The NBA Playoffs open May 22 after the NBA’s first play-in tournament from May 18-21. Some of the teams in the playoff field want to end lengthy droughts since their last championships. Additionally, 11 NBA franchises would love to the only team left standing for the first time. The Los Angeles Lakers are the defending champions and share the record for most NBA championships in history with the Boston Celtics, each club with 17.
No other NBA team has more than six titles (Chicago Bulls and Golden State Warriors). Of the franchises that have won rings, eight haven’t done so in more than 35 years. So which five teams have been waiting for the longest?
Portland Trail Blazers haven’t won an NBA championship since the Walton Gang
With their only NBA championship coming in 1977, the Portland Trail Blazers are fifth on the list of most prolonged title droughts. Finals MVP Bill Walton, a future Hall of Famer, led Portland past the Philadelphia 76ers in the Finals.
The Trail Blazers lost the first two games of the series at Philadelphia before roaring back with four consecutive victories. The 1976–77 Blazers are also the only team of the NBA’s modern era to win the championship in the team’s first playoff appearance.
47 years and counting for the New York Knicks
The New York Knicks of the early 1970s are legendary, winning two NBA championships over four years. Since winning the title in 1973, however, it’s been a long dry spell for New York. Since their last championship, the Knicks went to the Finals in 1994 and 1999.
They were underdogs to the defending champion LA Lakers in 1973 and lost Game 1 in LA before winning four straight games. Finals MVP Willis Reed led the way, but no Knick averaged more than 18.6 points per game in the series. Reed is one of six Hall of Famers from that Knicks team with Bill Bradley, Dave DeBusschere, Walt Frazier, Jerry Lucas, and Earl Monroe. Coach Red Holzman is also in Springfield.
Kareem Abdul-Jabbar era led to just one NBA championship for the Milwaukee Bucks
The Milwaukee Bucks made a bold move before the 1970–71 season by trading for perennial All-Star guard Oscar Robertson to team with generational young big man Kareem Abdul-Jabbar. With expansion pushing Milwaukee to the newly formed Western Conference, odds favored a star-powered clash between the Bucks and defending champion New York Knicks in the Finals.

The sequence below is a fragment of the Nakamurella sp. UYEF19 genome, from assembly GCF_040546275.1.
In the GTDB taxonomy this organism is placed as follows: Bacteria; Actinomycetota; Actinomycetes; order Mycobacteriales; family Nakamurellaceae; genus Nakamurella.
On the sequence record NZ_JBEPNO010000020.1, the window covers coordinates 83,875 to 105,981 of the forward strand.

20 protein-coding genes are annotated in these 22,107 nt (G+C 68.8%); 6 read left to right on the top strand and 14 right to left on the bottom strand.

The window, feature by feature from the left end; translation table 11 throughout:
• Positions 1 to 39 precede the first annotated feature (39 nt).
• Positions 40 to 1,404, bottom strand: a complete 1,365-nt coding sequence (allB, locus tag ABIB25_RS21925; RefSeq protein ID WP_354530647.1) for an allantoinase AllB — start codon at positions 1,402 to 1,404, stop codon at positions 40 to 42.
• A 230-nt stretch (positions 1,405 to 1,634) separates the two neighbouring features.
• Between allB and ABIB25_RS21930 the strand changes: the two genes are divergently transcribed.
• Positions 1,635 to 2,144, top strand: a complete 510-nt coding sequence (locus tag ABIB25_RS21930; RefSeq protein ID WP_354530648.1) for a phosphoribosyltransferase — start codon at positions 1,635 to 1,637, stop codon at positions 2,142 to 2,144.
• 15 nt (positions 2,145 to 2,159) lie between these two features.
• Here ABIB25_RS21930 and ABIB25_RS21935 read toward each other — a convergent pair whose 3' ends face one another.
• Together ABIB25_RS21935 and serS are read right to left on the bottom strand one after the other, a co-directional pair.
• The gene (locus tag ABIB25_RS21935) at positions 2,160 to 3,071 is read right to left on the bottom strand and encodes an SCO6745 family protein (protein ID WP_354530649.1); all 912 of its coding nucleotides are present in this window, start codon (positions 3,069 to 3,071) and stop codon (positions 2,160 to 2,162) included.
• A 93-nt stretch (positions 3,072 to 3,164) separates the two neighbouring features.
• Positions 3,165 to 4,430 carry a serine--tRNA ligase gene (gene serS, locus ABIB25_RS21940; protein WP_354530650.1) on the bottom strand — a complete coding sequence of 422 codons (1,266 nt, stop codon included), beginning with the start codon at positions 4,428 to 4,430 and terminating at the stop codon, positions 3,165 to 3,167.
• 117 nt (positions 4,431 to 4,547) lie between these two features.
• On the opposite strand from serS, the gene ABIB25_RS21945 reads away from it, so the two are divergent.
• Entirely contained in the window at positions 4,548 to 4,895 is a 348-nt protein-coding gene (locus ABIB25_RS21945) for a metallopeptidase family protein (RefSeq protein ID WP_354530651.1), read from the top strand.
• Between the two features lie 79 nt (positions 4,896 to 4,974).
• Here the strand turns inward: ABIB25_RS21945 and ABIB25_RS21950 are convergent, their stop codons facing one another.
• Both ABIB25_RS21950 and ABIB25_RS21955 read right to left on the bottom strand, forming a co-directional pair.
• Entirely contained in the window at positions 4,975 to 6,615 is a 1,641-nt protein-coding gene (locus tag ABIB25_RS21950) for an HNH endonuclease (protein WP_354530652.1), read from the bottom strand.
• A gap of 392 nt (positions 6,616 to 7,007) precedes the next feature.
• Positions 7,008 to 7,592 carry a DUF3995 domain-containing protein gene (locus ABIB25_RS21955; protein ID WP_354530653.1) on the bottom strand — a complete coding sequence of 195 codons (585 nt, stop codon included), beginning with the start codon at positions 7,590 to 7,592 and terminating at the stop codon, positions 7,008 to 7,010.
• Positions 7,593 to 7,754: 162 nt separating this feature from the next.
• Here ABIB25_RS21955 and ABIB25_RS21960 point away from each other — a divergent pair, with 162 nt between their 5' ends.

The Baltimore Bullets wrecked that plan by upsetting the Knicks in the conference finals. The Bucks swept the overmatched Bullets, with Abdul-Jabbar winning Finals MVP. Kareem and The Big O took Milwaukee back to the Finals in 1974, but it’s been a long dry spell for the Bucks.
Atlanta Hawks last title was 60-plus years and 1 city ago
It was a Finals rematch in 1958 with the St. Louis Hawks meeting the defending champion Boston Celtics. The teams split the first four games, with each club winning once on their opponent’s home floor. Bob Pettit poured in 50 points in Game 6 to spur St. Louis to a one-point win, per NBA.com.
Pettit was one of three Hall of Famers on the roster. Former Celtics great Ed Macauley (traded for the draft pick that landed Bill Russell), Slater Martin, and Cliff Hagan were the others. Coach Alex Hannum entered in 1998. The Hawks moved from St. Louis to Atlanta in 1968.
The NBA was two years old for this franchise’s last NBA championship
In 1949-50, a merger between the more-established National Basketball League and the upstart 3-year-old Basketball Association of America produced the NBA. In 1951, the Rochester Royals made their lone appearance in the Finals and won their only title.
The Royals didn’t make it easy in the Finals. The New York Knicks forced a Game 7 after Rochester took a 3–0 series lead. But Hall of Famer Arnie Risen scored 24 points in Game 7, and the Royals eked out a 79–75 win. Risen is one of three Hall of Famers from that club, including Bob Davies and Bobby Wanzer, their starting backcourt.
Fans know the team today as the Sacramento Kings, on the cusp of extending their playoff drought to 15 years.
Playoff and championship data courtesy of Basketball Reference.